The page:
Digital presence

We aim to develop our digital education environment and expand the use of learning technologies to enhance the student experience, support high-level digital literacy, scale  up our online and distance learning offerings, and increase the connectivity of our campuses and communities.

Our Strategy for Learning 2015-20 highlights the importance of a transformative approach to learning; flexible learning pathways and partnerships, particularly with colleges; digital learning; learning and teaching excellence; and student engagement. It focuses on a distinctive approach to learning, teaching and assessment. This is based on engagement- led learning and real world problem solving, coupled with inter and multi-disciplinary curricula with opportunities for personalisation. 

The University’s creative programmes, which cover a wide range of disciplines including graphic, interior, games and product design, electronic systems, 3D computer animation, and computer games art and animation, are celebrated in Caledonian Creates, an annual celebration of work.

Flexible learning

Our Strategy for Learning 2015-20 highlights the importance of a transformative approach to learning; flexible learning pathways and partnerships, particularly with colleges; digital learning; learning and teaching excellence; and student engagement. It focuses on a distinctive approach to learning, teaching and assessment. This is based on engagement- led learning and real world problem solving, coupled with inter and multi-disciplinary curricula with opportunities for personalisation. 

GCU is delivering an innovative, bespoke Cisco Certified Networking Associate training programme for the Scottish Fire and Rescue Service. The blended learning model of delivery utilises Cisco’s Netspace learning environment, featuring online tutorials and further reading. Day schools are held on campus at GCU, and participants complete assessments to progress through to certification. Hands-on labs and Packet Tracer simulation-based learning activities help students develop critical thinking and complex problem solving skills.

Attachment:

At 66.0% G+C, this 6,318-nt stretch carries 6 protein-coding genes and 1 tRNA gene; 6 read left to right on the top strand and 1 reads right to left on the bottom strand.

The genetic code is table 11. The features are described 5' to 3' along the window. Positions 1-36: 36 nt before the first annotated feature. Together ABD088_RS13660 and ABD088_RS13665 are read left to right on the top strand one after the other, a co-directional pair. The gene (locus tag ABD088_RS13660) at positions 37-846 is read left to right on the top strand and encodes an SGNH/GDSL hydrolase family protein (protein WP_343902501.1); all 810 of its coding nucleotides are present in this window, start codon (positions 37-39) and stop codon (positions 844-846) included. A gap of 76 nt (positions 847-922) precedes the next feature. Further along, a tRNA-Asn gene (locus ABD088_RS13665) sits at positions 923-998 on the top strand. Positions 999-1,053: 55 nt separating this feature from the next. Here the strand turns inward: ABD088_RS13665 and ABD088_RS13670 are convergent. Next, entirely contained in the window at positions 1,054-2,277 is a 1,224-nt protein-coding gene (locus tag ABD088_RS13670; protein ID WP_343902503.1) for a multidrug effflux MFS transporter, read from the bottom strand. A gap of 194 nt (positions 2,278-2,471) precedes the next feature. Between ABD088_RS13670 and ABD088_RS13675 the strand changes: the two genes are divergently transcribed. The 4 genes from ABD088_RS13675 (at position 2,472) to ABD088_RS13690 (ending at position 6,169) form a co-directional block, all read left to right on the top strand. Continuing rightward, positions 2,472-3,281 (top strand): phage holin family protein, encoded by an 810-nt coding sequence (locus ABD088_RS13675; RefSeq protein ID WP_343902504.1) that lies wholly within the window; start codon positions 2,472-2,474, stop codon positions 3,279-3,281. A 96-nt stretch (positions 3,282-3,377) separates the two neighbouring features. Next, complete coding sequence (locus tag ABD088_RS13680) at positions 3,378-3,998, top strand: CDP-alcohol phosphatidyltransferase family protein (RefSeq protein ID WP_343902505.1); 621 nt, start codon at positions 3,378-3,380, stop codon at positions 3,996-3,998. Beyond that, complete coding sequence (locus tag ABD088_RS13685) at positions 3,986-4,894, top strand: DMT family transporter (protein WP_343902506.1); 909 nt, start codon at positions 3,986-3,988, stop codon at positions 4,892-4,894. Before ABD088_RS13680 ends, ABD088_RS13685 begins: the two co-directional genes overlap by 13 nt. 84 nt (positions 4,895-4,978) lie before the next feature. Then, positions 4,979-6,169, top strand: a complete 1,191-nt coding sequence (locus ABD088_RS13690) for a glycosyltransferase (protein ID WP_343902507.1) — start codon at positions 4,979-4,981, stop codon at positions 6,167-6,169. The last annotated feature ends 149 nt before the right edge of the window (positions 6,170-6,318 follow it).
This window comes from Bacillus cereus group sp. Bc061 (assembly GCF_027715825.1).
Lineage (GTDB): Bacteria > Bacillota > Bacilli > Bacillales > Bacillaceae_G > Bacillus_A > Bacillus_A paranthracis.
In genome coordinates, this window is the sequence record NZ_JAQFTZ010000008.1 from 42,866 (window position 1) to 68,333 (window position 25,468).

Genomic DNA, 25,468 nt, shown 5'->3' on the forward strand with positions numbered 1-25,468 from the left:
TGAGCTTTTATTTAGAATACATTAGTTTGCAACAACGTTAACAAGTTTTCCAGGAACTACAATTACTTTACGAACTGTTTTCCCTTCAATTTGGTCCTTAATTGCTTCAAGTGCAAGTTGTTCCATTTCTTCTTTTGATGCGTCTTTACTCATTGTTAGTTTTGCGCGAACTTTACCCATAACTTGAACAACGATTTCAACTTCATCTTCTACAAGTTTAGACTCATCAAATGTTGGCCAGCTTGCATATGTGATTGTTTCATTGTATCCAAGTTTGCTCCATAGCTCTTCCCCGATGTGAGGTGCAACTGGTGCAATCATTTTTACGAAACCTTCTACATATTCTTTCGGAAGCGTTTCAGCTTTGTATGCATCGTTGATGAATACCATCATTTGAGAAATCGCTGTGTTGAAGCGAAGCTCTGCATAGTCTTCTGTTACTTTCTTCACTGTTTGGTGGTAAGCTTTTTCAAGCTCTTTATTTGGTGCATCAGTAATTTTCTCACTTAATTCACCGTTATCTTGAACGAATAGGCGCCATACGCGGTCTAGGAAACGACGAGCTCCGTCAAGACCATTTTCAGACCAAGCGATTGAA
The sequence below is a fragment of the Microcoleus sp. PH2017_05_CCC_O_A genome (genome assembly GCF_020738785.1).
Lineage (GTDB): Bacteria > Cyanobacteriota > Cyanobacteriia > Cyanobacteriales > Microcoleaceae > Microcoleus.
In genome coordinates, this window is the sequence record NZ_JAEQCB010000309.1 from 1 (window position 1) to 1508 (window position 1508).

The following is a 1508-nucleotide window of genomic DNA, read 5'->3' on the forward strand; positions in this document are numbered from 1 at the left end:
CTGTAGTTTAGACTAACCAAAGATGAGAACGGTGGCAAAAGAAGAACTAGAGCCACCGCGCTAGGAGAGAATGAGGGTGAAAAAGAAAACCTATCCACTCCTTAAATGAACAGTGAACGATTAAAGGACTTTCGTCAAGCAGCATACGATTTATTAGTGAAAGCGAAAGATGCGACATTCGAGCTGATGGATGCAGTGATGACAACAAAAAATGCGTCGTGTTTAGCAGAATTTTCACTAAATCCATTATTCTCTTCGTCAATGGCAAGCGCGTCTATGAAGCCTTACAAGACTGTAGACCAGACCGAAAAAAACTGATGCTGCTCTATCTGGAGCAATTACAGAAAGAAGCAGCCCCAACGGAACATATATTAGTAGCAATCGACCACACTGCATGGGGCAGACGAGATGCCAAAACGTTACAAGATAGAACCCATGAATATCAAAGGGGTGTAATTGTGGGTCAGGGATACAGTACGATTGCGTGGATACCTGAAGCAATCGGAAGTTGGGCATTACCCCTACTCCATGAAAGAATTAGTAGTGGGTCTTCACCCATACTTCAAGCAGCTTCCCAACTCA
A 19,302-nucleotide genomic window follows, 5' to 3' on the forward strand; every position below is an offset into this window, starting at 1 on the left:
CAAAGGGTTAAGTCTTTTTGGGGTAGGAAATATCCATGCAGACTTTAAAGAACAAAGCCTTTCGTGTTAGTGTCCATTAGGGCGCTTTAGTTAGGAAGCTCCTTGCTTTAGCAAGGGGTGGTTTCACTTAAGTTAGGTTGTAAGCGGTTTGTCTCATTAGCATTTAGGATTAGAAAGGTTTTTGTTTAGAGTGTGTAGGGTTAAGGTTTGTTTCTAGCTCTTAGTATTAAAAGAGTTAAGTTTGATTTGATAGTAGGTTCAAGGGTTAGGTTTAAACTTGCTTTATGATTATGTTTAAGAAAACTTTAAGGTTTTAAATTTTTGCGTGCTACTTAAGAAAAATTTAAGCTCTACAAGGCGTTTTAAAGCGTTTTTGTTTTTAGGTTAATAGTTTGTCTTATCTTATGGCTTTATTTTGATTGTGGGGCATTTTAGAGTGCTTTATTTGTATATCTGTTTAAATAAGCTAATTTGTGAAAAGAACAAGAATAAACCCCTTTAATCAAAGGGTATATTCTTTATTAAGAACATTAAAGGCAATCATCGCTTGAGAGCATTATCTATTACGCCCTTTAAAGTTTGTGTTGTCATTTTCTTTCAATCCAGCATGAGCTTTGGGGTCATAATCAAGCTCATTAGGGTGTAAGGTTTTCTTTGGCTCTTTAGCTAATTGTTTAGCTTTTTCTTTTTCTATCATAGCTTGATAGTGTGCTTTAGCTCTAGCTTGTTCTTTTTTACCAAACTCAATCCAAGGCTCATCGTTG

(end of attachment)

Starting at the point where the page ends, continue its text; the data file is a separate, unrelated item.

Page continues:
Creative programmes

The University’s creative programmes, which cover a wide range of disciplines including graphic, interior, games and product design, electronic systems, 3D computer animation, and computer games art and animation, are celebrated in Caledonian Creates, an annual celebration of work.

A team of GCU students has been shortlisted for a BAFTA at Scotland’s biggest video games festival. During the Dare to be Digital game-design competition, GCU team Pictrail created a game called Selfienation, where the goal is to challenge friends to take selfies before rating them.

The BAFTA-shortlisted team was made up of a group of second and third-year students from GCU’s Computer Games Software Development, Computer Games Design and Computer Games Art and Animation programmes.

While a student at GCU, International Product Design graduate Sam Whitten created a prototype pair of eco-friendly sunglasses made from hemp. He exhibited the sunglasses as part of the University’s Caledonian Creates event. Kickstarter is a crowd-funding platform that allows people to ‘pledge’ donations via a webpage, essentially allowing them to purchase a product before it is manufactured while also giving the business the funds needed to deliver it.

Another three students developed an innovative way for your plants to tell you when they need more water, via Twitter. Created by third-year engineering students Greg Larkin, Kieran Small and Scott Cairns, the Automatic Plant Care System Tweets its owner when the plant needs more watering or additional sunlight.